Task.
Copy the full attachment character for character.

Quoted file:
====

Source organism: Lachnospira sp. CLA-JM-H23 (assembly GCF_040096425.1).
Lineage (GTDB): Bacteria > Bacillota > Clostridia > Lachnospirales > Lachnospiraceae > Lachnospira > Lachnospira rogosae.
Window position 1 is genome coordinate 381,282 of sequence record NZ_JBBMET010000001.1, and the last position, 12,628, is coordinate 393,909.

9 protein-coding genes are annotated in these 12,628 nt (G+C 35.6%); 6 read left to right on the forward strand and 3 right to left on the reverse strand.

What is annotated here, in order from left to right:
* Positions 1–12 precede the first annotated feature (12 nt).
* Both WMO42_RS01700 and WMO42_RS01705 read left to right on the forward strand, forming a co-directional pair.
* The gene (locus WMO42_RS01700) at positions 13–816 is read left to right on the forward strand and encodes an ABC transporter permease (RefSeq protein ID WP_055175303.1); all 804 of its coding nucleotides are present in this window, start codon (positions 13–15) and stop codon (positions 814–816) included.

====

Source organism: Lachnospira sp. CLA-JM-H23 (assembly GCF_040096425.1).
Lineage (GTDB): Bacteria > Bacillota > Clostridia > Lachnospirales > Lachnospiraceae > Lachnospira > Lachnospira rogosae.
Window position 1 is genome coordinate 381,282 of sequence record NZ_JBBMET010000001.1, and the last position, 12,628, is coordinate 393,909.

9 protein-coding genes are annotated in these 12,628 nt (G+C 35.6%); 6 read left to right on the forward strand and 3 right to left on the reverse strand.

What is annotated here, in order from left to right:
* Positions 1–12 precede the first annotated feature (12 nt).
* Both WMO42_RS01700 and WMO42_RS01705 read left to right on the forward strand, forming a co-directional pair.
* The gene (locus WMO42_RS01700) at positions 13–816 is read left to right on the forward strand and encodes an ABC transporter permease (RefSeq protein ID WP_055175303.1); all 804 of its coding nucleotides are present in this window, start codon (positions 13–15) and stop codon (positions 814–816) included.